Interpol's Paul Banks The Exclaim! Questionnaire
Published Aug 24, 2018Over 20 years into their career, Interpol haven't strayed too far from the moody post-punk sound that made their debut, 2002's Turn on the Bright Lights, an instant classic. But lead singer Paul Banks has always kept his other affairs nice and eclectic: art rock both under his own name and as Julian Plenti; Banks & Steelz, his collaboration with Wu-Tang Clan's RZA; and his 2013 mixtape Everybody on My Dick Like They Supposed to Be, featuring El-P, Talib Kweli and Mike G.
Though he won't rule out another Banks & Steelz record at some point, these days, Banks's sights are set on Interpol, as the acclaimed outfit prepare to tour their newly released sixth album Marauder.
What are your current fixations?
Drake, his latest. I've been way into 21 Savage and ScHoolboy Q lately. They're not super recent releases — I'm talking about Issa Album and Blank Face, respectively. So good. I'm obsessed with Frank Ocean. Another fixation lately [is] film, I just rewatched You Were Never Really There. It's a great movie! It's got a really nice feel and the fuckin' scoring is insane. So good. It's [Jonny] Greenwood. Another thing I just binge-watched is Barry, which is dope as fuck.
Name something you consider a mind-altering work of art:
Frank Ocean's Blonde record seems to me like the kind of cosmic coalescence of things that you can't really control, you can just be a solid, inspired artist. The result seems to be more than any one individual's potential. The universe pitches in to make everything that little extra bit of inspired and special, and I think that that record has that quality, where you can't imagine how it was made. It just feels so organic and unexpected and perfect.
What has been your most memorable or inspirational gig and why?
It was Death From Above 1979 promoting their first record at the Monarch/Barfly in London. It's a 250 to 300 capacity place up some stairs at a bar in London. And it was just absolutely earth-shattering. That was probably 2002, 2003. What a band.
What have been your career highs and lows?
I sincerely feel that making Marauder was a career high. Just the chemistry and the cosmic juju felt pretty locked in. I think it was our relationship as a band, the fact that we decided to work with [producer Dave] Fridmann in a remote location [Tarbox Road Studios in upstate New York] where we were all gonna be in a house together, no escape, no distractions.
Low point? In the middle portion of my career, I had a moment where I was overthinking it and stressing and it was a low point — I did myself a mischief in the sense of prolonged stress. But the bright side is that I learned what my limitations are and now, when I'm doing something creative, if I ever even get to the first red flag down that road… I just say "Oh, fuck this, I'm turning back!" And I'm gonna relax.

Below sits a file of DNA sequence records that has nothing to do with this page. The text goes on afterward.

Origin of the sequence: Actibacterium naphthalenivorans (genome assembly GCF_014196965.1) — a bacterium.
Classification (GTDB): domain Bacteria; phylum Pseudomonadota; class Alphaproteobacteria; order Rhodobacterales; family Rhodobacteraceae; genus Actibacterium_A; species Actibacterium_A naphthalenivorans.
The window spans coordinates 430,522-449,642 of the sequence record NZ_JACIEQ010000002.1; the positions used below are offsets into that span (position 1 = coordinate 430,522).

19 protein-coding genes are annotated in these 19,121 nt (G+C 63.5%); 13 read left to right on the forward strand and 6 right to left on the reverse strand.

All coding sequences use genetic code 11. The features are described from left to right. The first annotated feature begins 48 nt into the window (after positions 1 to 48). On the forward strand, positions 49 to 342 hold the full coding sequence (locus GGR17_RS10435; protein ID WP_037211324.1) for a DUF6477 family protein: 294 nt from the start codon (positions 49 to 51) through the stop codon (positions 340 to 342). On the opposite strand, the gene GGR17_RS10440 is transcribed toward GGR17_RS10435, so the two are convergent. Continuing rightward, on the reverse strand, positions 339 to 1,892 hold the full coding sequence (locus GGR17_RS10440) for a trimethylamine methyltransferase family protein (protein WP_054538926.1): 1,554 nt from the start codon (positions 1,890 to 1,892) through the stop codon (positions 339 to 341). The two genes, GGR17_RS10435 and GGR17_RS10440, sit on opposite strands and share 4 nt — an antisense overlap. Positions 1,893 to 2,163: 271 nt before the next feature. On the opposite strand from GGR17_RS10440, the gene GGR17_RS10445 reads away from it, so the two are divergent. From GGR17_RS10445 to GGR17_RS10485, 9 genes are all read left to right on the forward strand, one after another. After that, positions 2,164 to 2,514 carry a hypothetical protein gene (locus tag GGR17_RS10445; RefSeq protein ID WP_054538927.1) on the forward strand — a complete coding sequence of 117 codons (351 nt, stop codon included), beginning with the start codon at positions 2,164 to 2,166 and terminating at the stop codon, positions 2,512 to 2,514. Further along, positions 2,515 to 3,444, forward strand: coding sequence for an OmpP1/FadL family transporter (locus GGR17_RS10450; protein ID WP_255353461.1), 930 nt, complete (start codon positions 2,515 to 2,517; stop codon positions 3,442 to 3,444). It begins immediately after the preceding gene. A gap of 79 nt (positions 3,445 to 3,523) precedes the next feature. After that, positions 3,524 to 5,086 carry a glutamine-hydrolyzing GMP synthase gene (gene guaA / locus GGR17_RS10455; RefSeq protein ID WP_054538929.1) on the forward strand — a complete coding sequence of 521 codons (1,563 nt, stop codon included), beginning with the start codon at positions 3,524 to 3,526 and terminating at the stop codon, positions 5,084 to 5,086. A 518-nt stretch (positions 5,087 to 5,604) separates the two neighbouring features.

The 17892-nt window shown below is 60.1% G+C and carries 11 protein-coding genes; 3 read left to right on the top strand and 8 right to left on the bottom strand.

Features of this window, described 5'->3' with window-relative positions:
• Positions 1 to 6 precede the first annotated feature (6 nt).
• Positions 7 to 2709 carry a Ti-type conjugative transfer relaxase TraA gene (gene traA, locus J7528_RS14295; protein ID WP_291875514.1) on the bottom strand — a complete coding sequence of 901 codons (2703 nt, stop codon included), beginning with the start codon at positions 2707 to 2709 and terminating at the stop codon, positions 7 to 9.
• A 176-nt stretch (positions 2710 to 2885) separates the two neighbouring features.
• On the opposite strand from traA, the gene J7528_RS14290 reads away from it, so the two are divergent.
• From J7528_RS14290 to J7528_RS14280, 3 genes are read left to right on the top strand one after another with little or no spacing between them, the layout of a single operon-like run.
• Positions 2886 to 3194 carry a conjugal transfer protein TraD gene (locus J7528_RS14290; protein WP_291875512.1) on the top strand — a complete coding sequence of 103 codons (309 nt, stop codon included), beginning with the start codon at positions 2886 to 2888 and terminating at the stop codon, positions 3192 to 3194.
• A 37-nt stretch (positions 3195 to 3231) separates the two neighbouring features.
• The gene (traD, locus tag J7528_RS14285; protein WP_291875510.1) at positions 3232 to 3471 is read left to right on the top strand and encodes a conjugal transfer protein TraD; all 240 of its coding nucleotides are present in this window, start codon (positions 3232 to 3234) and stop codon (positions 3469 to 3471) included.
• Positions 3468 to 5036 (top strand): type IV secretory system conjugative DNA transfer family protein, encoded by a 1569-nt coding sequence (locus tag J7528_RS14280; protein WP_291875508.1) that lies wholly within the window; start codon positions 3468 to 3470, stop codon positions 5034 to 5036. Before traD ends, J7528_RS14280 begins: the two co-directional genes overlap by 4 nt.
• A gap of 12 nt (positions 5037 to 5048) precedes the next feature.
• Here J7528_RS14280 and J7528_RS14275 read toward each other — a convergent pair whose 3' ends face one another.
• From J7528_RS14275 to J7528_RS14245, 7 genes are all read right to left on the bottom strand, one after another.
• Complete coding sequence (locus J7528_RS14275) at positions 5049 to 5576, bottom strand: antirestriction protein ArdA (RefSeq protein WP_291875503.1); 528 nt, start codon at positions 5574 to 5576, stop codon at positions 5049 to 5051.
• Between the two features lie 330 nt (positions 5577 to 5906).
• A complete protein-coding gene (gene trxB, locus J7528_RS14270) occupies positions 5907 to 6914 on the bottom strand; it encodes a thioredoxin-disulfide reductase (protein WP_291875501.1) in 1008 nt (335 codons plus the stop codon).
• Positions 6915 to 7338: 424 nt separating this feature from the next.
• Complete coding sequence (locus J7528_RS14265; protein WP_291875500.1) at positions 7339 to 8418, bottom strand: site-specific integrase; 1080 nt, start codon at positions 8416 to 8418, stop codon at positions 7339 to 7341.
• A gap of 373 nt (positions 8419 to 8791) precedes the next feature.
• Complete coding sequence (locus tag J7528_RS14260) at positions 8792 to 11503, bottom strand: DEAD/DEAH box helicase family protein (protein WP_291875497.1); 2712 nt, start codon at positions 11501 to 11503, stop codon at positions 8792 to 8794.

What's the meanest thing ever said to you before, during or after a gig?
Really early on, I had a roommate say "I think you should just be a guitarist." That was a good one. We were in a dorm, that was my fuckin' freshman year of college.
What traits do you most like and most dislike about yourself?
I like my drive. I'm never bored. And then, oddly, on the flipside, I dislike what I consider to be a lack of discipline.
What advice should you have taken, but did not?
A toss-up between "don't smoke" and I had someone early on tell me "don't make an enemy of the press," because I felt very antagonized by press and this old family friend was like, "Dude, that's not someone you should put in the category of 'adversary.' You're never gonna win that one." And it's not that I ever really had bad vibes, I think I just took it all a little too seriously. So to summarize what their advice was, was "get over yourself." I wish I had done that.
What do you think of when you think of Canada?
It's funny, I wanna think about a good answer, but the thing that jumped out straight into my mind was comedy. I think Canada's a great exporter of world-class comedy. From Jim Carrey to Seth Rogen and so much in-between — Martin Short, the whole SCTV thing that birthed a lot of talent.
What was the first LP/cassette/CD/eight track you ever bought with your own money?
I think it was Living Colour's Vivid.
If I wasn't playing music I would be…
I used to worry that it would be petty crime, but I'd think I probably would've straightened out and I'd be a painter.
What has been your strangest celebrity encounter?
I was at a very fancy dinner after-party and I was introduced to Robert De Niro sitting next to Sean Penn sitting next to Mayor Bloomberg. And I said, "It's very nice to meet you, Mr. Mayor." He literally turned and said to De Niro and Sean Penn, "Don't you hate it when someone says hello and doesn't introduce themselves?" And I don't know if he knew if I could hear him, but I immediately said, "Hi, I'm Paul. Very nice to meet you." I've since heard that he didn't mean anything by it, but I felt very awkward at that moment. I was embarrassed in front of De Niro and Sean Penn. I really like Mayor Bloomberg, I don't want it to seem like he was a dick. He genuinely wasn't. I think it was just a moment of consummate awkwardness. He was probably trying to lighten the situation.
What song would you like to have played at your funeral?
Daaaamn. Oh, that's too hard. Something by Leonard Cohen, but I don't want it to be "Hallelujah" because that's too obvious. Also a Canadian! I swear to god I'm not pandering. I love "Hallelujah" but it's just too obvious of a choice.